For the third and the fourth bundle, NHAI followed the same practice of the one used for arriving at the base price.
Canadian investors want the National Highways Authority of India (NHAI) to do away with the current practice of setting the base price for highway bundles offered under the toll-operate-transfer (TOT) model and leave it on the investors to bid on the basis of their assessment of the worth of the long-term lease.
Calling the current practice an “unwanted exercise”, investors, including Brookfield, said bidders would always put their best foot forward, irrespective of the Initial Estimated Concession Value (IECV) or the base price, while bidding under the TOT model.
“It is not really required. Getting rid of the ICEV will be very helpful for pushing the TOT programme ahead,” said one investor, taking part in a webinar with NHAI Chairman S S Sandhu and its member finance Asheesh Sharma organised by Indo-Canadian Business Chamber on the future of Indian Highways.
Under the TOT model, publicly funded operational highway projects are given on a long-term (between 15-30 years) lease basis to domestic and foreign ‘patient capital’ investors. Successful bidders are required to pay the lease amount upfront which they can recoup their investments and returns by collecting toll over the lease tenure.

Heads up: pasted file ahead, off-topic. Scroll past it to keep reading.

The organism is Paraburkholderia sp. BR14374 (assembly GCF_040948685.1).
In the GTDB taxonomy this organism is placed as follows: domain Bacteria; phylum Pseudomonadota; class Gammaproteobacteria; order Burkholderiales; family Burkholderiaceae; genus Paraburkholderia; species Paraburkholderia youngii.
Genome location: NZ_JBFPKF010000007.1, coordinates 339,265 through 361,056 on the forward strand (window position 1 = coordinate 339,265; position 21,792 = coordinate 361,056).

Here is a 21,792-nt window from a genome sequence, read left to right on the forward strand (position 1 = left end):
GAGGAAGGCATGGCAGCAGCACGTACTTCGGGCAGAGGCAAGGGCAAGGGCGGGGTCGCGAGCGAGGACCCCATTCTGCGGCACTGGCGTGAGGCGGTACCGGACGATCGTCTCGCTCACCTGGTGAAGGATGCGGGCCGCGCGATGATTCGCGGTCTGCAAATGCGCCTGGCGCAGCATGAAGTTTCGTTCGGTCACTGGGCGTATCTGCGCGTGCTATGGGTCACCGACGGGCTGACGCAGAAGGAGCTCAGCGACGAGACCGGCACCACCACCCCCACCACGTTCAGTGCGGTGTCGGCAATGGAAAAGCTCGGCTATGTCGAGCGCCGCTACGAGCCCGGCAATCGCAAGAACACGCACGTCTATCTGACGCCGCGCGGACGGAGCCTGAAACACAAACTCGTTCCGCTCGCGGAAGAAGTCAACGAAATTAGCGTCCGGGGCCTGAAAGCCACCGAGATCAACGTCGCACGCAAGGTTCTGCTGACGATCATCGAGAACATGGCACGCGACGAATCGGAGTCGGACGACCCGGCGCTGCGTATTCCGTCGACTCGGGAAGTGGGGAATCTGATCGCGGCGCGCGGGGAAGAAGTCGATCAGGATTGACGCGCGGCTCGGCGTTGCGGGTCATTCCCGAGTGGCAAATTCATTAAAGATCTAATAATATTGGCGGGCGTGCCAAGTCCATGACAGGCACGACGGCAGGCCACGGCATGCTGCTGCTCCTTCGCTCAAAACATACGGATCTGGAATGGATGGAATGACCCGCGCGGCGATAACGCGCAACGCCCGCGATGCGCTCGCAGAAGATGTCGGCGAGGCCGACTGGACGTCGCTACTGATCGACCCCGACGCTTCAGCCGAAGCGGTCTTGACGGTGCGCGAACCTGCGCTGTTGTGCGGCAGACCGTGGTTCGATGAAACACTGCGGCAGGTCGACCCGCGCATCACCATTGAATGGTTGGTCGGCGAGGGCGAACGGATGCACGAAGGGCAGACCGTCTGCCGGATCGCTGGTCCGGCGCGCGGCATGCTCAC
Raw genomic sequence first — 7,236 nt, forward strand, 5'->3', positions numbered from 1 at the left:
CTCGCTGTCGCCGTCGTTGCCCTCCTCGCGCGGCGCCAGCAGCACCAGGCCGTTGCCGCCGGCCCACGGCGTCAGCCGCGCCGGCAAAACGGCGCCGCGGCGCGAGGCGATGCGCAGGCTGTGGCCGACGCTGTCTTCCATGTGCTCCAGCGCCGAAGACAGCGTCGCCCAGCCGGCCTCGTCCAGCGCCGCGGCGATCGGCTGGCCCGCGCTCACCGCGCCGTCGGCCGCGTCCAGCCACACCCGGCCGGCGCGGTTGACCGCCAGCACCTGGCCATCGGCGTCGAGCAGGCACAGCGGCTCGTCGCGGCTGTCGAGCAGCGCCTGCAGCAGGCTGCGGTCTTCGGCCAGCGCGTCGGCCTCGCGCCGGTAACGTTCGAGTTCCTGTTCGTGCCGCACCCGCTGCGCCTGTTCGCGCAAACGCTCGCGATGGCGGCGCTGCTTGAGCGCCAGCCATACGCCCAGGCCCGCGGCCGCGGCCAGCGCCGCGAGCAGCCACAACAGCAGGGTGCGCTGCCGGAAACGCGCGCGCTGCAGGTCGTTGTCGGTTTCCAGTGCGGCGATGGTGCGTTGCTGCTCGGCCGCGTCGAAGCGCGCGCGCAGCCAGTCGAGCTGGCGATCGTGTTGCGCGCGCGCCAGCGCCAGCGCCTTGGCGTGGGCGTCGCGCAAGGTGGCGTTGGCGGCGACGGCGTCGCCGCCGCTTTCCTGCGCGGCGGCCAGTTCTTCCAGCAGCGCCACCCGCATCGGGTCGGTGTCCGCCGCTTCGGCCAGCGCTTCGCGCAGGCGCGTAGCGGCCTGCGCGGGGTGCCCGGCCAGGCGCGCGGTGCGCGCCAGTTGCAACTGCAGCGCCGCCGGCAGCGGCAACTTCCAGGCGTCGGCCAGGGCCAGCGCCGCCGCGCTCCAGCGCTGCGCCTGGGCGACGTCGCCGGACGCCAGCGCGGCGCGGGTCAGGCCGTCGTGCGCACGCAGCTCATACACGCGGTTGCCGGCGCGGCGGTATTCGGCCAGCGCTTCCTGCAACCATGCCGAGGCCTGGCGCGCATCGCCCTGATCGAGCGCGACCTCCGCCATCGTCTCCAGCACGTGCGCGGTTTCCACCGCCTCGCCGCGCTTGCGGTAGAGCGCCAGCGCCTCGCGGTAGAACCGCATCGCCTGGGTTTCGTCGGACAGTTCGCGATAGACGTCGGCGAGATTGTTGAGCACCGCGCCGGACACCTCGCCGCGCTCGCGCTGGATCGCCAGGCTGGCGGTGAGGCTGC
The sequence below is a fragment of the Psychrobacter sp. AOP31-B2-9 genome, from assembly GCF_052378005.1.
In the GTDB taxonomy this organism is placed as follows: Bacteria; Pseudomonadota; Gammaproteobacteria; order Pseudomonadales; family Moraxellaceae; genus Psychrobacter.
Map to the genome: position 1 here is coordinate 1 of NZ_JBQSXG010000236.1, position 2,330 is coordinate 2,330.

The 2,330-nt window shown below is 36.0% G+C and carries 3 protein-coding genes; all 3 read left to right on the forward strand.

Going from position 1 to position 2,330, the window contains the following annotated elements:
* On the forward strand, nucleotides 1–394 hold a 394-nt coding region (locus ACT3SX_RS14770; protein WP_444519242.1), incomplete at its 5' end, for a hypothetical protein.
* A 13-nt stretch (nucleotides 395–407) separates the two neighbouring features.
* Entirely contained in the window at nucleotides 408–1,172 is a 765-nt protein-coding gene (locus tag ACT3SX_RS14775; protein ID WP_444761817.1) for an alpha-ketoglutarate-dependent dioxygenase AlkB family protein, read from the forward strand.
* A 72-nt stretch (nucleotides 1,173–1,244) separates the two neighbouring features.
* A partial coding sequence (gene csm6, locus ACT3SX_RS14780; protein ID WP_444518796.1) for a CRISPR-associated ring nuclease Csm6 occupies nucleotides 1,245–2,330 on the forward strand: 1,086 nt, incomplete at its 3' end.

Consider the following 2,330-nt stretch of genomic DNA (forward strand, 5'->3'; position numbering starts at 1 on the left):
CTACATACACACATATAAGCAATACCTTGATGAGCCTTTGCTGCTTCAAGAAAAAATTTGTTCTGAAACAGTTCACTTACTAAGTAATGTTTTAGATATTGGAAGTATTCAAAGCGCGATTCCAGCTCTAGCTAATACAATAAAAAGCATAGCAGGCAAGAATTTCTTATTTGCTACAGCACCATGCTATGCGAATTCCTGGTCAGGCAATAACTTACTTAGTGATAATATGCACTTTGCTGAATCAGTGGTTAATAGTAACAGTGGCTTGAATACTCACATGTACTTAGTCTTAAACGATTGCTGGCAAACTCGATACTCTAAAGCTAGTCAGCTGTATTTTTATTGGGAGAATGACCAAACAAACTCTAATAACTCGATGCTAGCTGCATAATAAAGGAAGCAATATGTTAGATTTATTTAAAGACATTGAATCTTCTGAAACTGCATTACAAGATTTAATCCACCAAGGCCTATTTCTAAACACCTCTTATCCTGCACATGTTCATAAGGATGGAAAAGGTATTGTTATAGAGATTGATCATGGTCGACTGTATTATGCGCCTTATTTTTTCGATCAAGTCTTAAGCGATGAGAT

A domestic investor also agreed with the contention of the Canadian investors, saying that since bundles are offered through a transparent bidding process, NHAI should let the price discovery to happen automatically and the highest bidder should be awarded with the bundle. In case, base price is higher, as it happened in the second bundle, the entire exercise would have to be annulled after a year-long process.
NHAI arrives at the IECV taking into consideration the flow of traffic, the expected growth in the traffic flow, inflation and other indicators. NHAI received more than 50% of the price it had set for the first bundle of TOT project; while investors quoted lower than the base price NHAI had set for the second bundle, due to which NHAI annulled the bidding process.
For the third and the fourth bundle, NHAI followed the same practice of the one used for arriving at the base price. Cube Highways’ winning offer for the third bundle was just marginally above the base price; the fourth bundle is yet to be bid out. However, Canadian investors, both prospective and existing, are keen on investing in the Indian highway sector and are looking for opportunities.